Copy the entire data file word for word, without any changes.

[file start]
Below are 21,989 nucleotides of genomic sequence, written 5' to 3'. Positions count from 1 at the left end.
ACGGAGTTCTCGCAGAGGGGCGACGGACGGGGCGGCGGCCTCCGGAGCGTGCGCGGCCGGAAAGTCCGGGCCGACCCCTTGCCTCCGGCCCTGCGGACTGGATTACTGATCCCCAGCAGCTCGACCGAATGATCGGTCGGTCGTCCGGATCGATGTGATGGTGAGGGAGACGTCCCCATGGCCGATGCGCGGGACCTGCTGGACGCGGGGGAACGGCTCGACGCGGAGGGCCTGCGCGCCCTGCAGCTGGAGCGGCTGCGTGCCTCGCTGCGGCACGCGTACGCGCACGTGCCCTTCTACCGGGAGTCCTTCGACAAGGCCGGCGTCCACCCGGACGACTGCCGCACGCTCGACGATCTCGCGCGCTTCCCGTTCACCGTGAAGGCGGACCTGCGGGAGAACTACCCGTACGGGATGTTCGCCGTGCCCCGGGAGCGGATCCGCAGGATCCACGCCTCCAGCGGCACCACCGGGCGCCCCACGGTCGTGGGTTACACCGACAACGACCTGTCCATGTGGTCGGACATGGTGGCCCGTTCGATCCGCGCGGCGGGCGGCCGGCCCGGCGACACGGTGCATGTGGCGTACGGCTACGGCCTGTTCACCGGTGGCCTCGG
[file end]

Below are 21,989 nucleotides of genomic sequence, written 5' to 3'. Positions count from 1 at the left end.
ACGGAGTTCTCGCAGAGGGGCGACGGACGGGGCGGCGGCCTCCGGAGCGTGCGCGGCCGGAAAGTCCGGGCCGACCCCTTGCCTCCGGCCCTGCGGACTGGATTACTGATCCCCAGCAGCTCGACCGAATGATCGGTCGGTCGTCCGGATCGATGTGATGGTGAGGGAGACGTCCCCATGGCCGATGCGCGGGACCTGCTGGACGCGGGGGAACGGCTCGACGCGGAGGGCCTGCGCGCCCTGCAGCTGGAGCGGCTGCGTGCCTCGCTGCGGCACGCGTACGCGCACGTGCCCTTCTACCGGGAGTCCTTCGACAAGGCCGGCGTCCACCCGGACGACTGCCGCACGCTCGACGATCTCGCGCGCTTCCCGTTCACCGTGAAGGCGGACCTGCGGGAGAACTACCCGTACGGGATGTTCGCCGTGCCCCGGGAGCGGATCCGCAGGATCCACGCCTCCAGCGGCACCACCGGGCGCCCCACGGTCGTGGGTTACACCGACAACGACCTGTCCATGTGGTCGGACATGGTGGCCCGTTCGATCCGCGCGGCGGGCGGCCGGCCCGGCGACACGGTGCATGTGGCGTACGGCTACGGCCTGTTCACCGGTGGCCTCGG